Chemical Fact Sheet

Chemical Abstract Number (CAS #) 56235
CASRN 56-23-5
SynonymsCarbon tetrachloride
Methane, tetrachloro-
Analytical Methods EPA Method 502.2
EPA Method 524.2
EPA Method 601
EPA Method 624
EPA Method 8010
EPA Method 8021
EPA Method 8260
Molecular FormulaCCl4

Link to the National Library of Medicine's Hazardous Substances
Database for more details on this compound.

Use RECOVERY OF TIN IN TIN PLATING WASTE IN FORMULATION OF PETROL ADDITIVES IN REFRIGERANTS; METAL DEGREASING; PRODN OF SEMICONDUCTORS USED TO REDUCE FIRE HAZARD IN COMBINATIONS WITH EITHER CARBON DISULFIDE OR ETHYLENE DICHLORIDE INTENDED AS GRAIN FUMIGANTS. THESE MIXTURES ARE NOT APPROVED FOR FUMIGATION OF DRY BEANS, PEANUTS OR PEAS. FORMER USES Solvent for rubber cement; cleaning agent for machinery and electrical equipment; in synthesis of nylon-7 and other organic chlorination processes. Use in polymer technology as reaction medium, catalyst; in organic synthesis for chlorination of organic compounds; in soap perfumery and insecticides. Industrial solvent for cable and semiconductor manufacture. Metal recovery and catalyst regeneration. CHEM INT FOR FLUOROCARBONS, ESP FLUOROCARBONS 11 & 12 CHEM INT FOR PESTICIDES & HEXACHLOROETHANE CHEM INT FOR TETRABROMOMETHANE & PYROSULFURYL CHLORIDE METAL DEGREASING SOLVENT (FORMER USE) Carbon tetrachloride may have small commercial uses as chain transfer agent for making bromotrifluoroethylene polymers and as a catalyst preparation for the commercial isomerization of n-butane to isobutane; also it is used in plasma etching gases for etching aluminum in integrated circuits As solvent for oils, fats, lacquers, varnishes, rubber waxes, resins; starting material in manuf of organic cmpd; grain fumigant. Pharmaceutic aid (solvent). Formerly used as dry cleaning agent and fire extinguisher. Formerly as antihelmintic (Nematodes).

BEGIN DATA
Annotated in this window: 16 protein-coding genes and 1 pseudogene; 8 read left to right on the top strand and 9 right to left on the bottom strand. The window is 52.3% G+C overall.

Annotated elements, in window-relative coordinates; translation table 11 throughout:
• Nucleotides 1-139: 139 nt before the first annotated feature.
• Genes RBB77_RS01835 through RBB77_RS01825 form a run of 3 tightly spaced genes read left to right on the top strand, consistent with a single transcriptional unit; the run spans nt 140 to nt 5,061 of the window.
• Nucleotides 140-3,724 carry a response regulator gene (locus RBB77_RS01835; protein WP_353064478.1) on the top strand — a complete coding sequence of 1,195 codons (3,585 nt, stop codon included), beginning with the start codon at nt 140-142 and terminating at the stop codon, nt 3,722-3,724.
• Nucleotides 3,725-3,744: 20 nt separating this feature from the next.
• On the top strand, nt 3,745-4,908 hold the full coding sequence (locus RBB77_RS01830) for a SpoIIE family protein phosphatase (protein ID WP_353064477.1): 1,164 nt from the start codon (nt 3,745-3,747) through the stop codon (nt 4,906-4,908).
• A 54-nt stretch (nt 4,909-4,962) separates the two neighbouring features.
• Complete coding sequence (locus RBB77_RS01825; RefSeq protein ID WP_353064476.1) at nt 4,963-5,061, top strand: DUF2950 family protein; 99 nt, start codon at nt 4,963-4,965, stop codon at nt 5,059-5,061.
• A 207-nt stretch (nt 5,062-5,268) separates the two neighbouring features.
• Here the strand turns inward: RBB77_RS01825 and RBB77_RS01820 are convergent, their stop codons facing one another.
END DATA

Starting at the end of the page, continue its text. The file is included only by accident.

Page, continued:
Consumption Patterns Demand: (1982): 586 million lb; (1983): 586 million lb CHEM INT FOR FLUOROCARBON 12, 62.3%; CHEM INT FOR FLUOROCARBON 11, 29.1%; OTHER, 8.6% (1980) Intermediate, 87%; miscellaneous solvent uses and other applications, 8%; grain fumigant, 4%; identified solvent uses, 1%; miscellaneous/other uses, < 1% (1978). From table Fluorocarbons 11 and 12, 91%; export, 6%; other, mainly chemical intermediate, 3% (1986) CHEMICAL PROFILE: Carbon tetrachloride. Fluorocarbons 11 and 12, 91%; exports, 8%; other (mainly chemical intermediates), 1%. CHEMICAL PROFILE: Carbon tetrachloride. Demand: 1988: 675 million lb; 1989: 650 million lb; 1993 projected/: 580 million lb. (Includes exports, but not imports, which totaled 140 million lb last year.)
Boiling Point 76.54 DEG C
Melting Point -23 DEG C
Molecular Weight 153.24
Density 1.5940 @ 20 DEG C/4 DEG C
Odor Threshold Concentration Odor recognition in air: 2.14X10 ppm (chemically pure) In water: reduction of amenities: odor threshold 50 mg/l
Sensitivity Data Prolonged exposure causing irritation of the mucous membrane . Eye contact with liquid carbon tetrachloride causes burning and intense irritation.
Environmental Impact Large quantities of carbon tetrachloride are produced each year; most of it is used for chemical synthesis of fluorocarbons and this has been declining. Some past solvent uses have been resulted in releases. In the troposphere, carbon tetrachloride is extremely stable (residence time of 30-50 years). The primary loss process is by escape to the stratosphere where it photolyzes. As a result of its emission into the atmosphere and slow degradation, the amount of carbon tetrachloride in the atmosphere has been increasing. Some carbon tetrachloride released to the atmosphere is expected to partition into the ocean. In water systems, evaporation appears to be the most important removal process, although biodegradation may occur under aerobic and anaerobic conditions (limited data). Releases or spills on soil should result in rapid evaporation due to high vapor pressure and leaching in soil resulting in groundwater contamination due to its low adsorption to soil. Bioconcentration is not significant.